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Friday, December 2, 2011

Pakistan to take on England on opening day of Champions Trophy 2011

Karachi- Routers, Pakistan hockey team is going to face England in opening match of Hockey Champions Trophy 2011 here on Saturday.The winner of that match's opportunity to go for next round will be bright.
 In the eight-nation hockey tournament, Pakistan has been placed in Pool A along with Australia, England and Spain while Pool B comprises Germany, Holland, South Korea and New Zealand.
Pakistan has won Champions trophy 3 times.6 times as runner up, 6 times at 3rd place & 7 times at 4th place.
Defending Champion Australia has won this trophy 11 times.10 times as runner up,4 times at 3rd place and 3 times on 4th place.

Never scared from any one- I 've fearless blood in my body- Amir Khan

An Interview by Usama Abbasi

Five minutes' walk from the Wild Card Gym in Hollywood, where Amir Khan is honing his skills for his latest fight, is the apartment block where he spends six months of the year. It is late afternoon and we are sitting next to the swimming-pool, where Khan is about to feast on chicken and rice. It has been another exhausting day. It began with a dawn run on the beach at Santa Monica, followed by rigorous, strength-sapping sprints up and down wooden steps where the coast road meets a raised cliff. 'There are 256 going up and on another flight there are 156 going down,' he says with a grin. 'The most I have done is 10 sets.'
The two-hour sessions are designed to build strength and stamina in his legs. Then, after a high-protein breakfast and a few rounds on the Xbox (fighting games), he has a 90-minute siesta before heading to the Wild Card for a further two hours of stretching, sparring and gym work. The routine runs like clockwork, six days a week, so that Khan is in peak condition for his world-title encounter next Saturday with Lamont Peterson. The fight, in his opponent's hometown of Washington, DC, is Khan's fourth in the US and the sixth defence of his WBA world light welterweight title. It is also the first defence of the IBF world title he won in July in a unification fight with Zab Judah.
Poolside, Khan exudes a relaxed air. 'You have to be confident when you've got someone in front of you who wants to beat you and take the title from you. But I think people mistake my confidence for arrogance or cockiness,' he says. 'I know what physical tools I have, I know what I can do. So I don't have to prove anything. The thing is, I'm never scared. It's just in the blood, really. My family come from a warrior clan background, the Rajput tribe from the Punjab, and that could be one of the reasons. Going into fights just seems normal to me.'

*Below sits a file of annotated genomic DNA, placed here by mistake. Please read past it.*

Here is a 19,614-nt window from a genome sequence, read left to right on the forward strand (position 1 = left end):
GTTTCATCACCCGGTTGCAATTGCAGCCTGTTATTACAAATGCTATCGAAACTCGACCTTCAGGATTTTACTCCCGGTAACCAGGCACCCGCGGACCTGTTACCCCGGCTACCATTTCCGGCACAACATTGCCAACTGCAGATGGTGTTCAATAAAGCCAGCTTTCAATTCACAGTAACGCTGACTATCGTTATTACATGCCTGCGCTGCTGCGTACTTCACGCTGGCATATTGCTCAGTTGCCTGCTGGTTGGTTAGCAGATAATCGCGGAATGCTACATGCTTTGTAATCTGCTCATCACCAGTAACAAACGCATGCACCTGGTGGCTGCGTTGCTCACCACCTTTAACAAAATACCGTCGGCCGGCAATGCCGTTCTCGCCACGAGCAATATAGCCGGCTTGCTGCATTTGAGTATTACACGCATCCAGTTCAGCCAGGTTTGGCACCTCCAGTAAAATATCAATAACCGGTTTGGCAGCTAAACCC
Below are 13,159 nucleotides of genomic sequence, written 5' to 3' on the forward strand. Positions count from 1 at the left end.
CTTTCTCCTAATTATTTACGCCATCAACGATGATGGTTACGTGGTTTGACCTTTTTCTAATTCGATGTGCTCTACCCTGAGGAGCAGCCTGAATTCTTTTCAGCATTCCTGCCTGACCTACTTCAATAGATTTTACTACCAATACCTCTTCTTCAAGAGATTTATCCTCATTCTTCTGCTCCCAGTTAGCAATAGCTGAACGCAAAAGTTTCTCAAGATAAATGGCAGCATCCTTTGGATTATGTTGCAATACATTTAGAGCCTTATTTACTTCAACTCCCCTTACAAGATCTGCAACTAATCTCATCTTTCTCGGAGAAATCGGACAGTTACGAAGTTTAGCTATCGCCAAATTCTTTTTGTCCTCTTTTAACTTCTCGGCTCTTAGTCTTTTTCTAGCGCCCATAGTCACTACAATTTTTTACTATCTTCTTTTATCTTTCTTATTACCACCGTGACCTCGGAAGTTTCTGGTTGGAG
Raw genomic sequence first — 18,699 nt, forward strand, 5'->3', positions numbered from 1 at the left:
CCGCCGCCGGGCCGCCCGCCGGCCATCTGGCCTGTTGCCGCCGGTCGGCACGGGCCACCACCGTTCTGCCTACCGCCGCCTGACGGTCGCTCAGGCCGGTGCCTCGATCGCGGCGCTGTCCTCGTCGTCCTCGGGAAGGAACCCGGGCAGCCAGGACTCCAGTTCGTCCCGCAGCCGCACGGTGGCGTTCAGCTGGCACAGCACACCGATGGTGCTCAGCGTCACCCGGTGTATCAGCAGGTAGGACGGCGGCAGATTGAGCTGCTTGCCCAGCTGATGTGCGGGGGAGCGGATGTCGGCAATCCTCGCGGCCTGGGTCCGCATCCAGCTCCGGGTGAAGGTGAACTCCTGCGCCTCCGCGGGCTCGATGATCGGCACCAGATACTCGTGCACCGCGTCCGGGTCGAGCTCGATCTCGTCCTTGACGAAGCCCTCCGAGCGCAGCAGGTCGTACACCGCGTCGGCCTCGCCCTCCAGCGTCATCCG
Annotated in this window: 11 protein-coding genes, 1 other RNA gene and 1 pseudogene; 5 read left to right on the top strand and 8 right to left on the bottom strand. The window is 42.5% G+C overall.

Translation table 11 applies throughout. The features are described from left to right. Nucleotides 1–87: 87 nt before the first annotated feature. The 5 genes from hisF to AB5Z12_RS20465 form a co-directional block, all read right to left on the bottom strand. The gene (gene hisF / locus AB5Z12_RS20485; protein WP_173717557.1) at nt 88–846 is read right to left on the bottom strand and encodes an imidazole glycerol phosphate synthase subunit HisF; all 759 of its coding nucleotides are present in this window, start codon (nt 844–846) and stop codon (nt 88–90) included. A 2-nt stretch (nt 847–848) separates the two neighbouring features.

Khan's grandfather, Lall, came to Britain in the late 1960s, like many Pakistanis. The family were landowners from Rawalpindi; grandfather Khan saw the opportunity of a better future for his family in Britain and set up home in Halliwell, Greater Manchester, later bringing his wife, Iqbal Begum, and two sons over. Amir's father, Shah, was seven years old at the time. Lall got a job in a cotton factory, working his way up to manager. Shah trained as a mechanic, set up his own garage, and then had a scrapyard. He now oversees Amir's career full-time.
'We are all hard workers,' Khan says. 'It's in the genes. We're not ones to just sit there and chill. Once I've had a rest in between fights, I have to go back into the gym. I've got to be doing something with my life. My coach has to get me to slow down sometimes.'
The young Amir was a hyperactive child. 'I was never scared of anything, even then. I was always misbehaving, testing myself.' In other words, he was constantly getting into fights, not because he was a troublemaker but because he had no qualms about taking anyone on, no matter how big they were. He was eight when his father took him to an amateur boxing club in Halliwell and placed him under the tutelage of a local coach, Tommy Battle. 'It was the greatest thing that had ever happened to me,' Khan says. 'I loved it straight away.' He had found his niche. Three English schoolboy titles and three junior national amateur titles followed. In 2003, aged 16, he won a gold medal at the Junior Olympics in Detroit, followed by another gold at the Junior World Championships in Korea the year after.